As we approach the start of the 2023 hurricane season, there is a lot of anticipation and concern among people who live in areas that are prone to hurricanes.
According to the National Oceanic and Atmospheric Administration (NOAA), the 2023 hurricane season is expected to be above average in terms of the number of storms and their intensity. NOAA predicts that there will be between 15 and 20 named storms, with 7 to 10 of those storms becoming hurricanes. Of those hurricanes, 3 to 5 are expected to be major hurricanes, meaning they will have wind speeds of at least 111 miles per hour.
This projection is based on a variety of factors, including sea surface temperatures in the Atlantic Ocean and the presence of El Niño or La Niña conditions. While there is always some uncertainty in these projections, experts are urging people in hurricane-prone areas to prepare accordingly.
Preparing for a hurricane can involve a variety of steps, including making a plan for evacuation, stocking up on supplies like food and water, and securing homes and buildings. It’s also important to stay informed about the latest weather updates and to follow instructions from local officials regarding evacuations and other safety measures.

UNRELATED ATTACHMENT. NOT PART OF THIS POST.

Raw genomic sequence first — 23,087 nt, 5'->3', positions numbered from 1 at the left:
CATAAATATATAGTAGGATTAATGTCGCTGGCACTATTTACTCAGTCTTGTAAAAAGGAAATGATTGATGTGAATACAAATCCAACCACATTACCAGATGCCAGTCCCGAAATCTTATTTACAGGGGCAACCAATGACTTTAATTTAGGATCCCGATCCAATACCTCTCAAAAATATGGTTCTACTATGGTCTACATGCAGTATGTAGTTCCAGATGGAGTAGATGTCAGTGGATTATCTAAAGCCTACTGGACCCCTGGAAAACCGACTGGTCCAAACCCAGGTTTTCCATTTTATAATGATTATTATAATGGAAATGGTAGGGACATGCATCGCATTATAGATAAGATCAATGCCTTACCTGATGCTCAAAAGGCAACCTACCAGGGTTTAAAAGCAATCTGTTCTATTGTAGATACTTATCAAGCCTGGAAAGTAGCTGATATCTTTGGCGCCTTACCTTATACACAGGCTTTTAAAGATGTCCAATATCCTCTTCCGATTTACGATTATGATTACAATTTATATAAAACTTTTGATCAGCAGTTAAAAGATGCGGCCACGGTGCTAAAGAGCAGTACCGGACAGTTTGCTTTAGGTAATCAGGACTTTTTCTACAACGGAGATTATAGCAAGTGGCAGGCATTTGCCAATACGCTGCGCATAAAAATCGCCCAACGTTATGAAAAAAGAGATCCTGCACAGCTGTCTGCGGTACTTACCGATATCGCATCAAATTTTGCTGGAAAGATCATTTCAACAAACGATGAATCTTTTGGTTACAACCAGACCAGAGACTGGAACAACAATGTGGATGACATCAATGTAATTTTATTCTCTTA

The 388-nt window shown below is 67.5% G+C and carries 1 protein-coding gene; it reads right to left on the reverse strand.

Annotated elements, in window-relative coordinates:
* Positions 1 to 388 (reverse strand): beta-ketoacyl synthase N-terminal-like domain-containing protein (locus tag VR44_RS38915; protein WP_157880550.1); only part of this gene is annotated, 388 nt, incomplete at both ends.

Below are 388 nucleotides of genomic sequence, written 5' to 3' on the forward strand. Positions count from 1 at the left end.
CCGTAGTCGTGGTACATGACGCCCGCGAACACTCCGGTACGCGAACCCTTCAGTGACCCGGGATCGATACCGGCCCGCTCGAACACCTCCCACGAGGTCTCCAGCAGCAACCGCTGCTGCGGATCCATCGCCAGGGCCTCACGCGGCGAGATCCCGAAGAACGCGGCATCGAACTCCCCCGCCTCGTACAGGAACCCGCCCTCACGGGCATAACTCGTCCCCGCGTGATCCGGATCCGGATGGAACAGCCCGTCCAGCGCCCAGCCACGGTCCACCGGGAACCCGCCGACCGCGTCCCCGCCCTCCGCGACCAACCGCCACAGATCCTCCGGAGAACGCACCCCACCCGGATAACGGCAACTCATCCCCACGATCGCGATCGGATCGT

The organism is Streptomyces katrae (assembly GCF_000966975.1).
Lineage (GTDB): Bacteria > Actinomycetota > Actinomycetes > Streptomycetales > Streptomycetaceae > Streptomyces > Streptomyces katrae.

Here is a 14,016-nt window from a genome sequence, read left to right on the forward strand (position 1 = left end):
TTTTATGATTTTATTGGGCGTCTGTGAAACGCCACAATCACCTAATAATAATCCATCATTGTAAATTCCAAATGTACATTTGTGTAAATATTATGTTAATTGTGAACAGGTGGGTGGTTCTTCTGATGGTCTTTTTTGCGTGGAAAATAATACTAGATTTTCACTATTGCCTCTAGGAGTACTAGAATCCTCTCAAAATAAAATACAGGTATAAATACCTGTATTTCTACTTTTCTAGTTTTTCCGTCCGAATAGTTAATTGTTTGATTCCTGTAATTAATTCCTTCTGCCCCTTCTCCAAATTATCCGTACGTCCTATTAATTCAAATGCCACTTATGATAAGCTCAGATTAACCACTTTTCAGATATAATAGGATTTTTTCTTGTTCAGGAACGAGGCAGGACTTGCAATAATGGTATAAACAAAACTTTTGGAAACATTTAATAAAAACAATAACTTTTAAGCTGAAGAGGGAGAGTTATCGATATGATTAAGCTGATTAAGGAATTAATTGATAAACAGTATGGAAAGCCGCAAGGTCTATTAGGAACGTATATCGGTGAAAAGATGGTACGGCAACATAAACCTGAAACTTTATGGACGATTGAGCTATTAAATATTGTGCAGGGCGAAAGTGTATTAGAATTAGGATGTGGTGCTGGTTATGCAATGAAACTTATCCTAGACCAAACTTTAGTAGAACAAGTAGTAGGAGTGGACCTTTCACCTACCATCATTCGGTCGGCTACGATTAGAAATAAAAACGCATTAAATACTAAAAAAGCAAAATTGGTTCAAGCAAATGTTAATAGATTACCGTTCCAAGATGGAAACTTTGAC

One potential challenge for the 2023 hurricane season is the ongoing COVID-19 pandemic. Evacuating and sheltering large numbers of people during a hurricane can create opportunities for the virus to spread, so officials are encouraging people to take extra precautions and to consider alternative shelter options like hotels or private homes.
While the prospect of an above-average hurricane season may be daunting, it’s important to remember that preparation and vigilance can go a long way in keeping people safe. By taking steps to prepare ahead of time and staying informed during a storm, individuals and communities can minimize the impact of hurricanes and emerge stronger on the other side.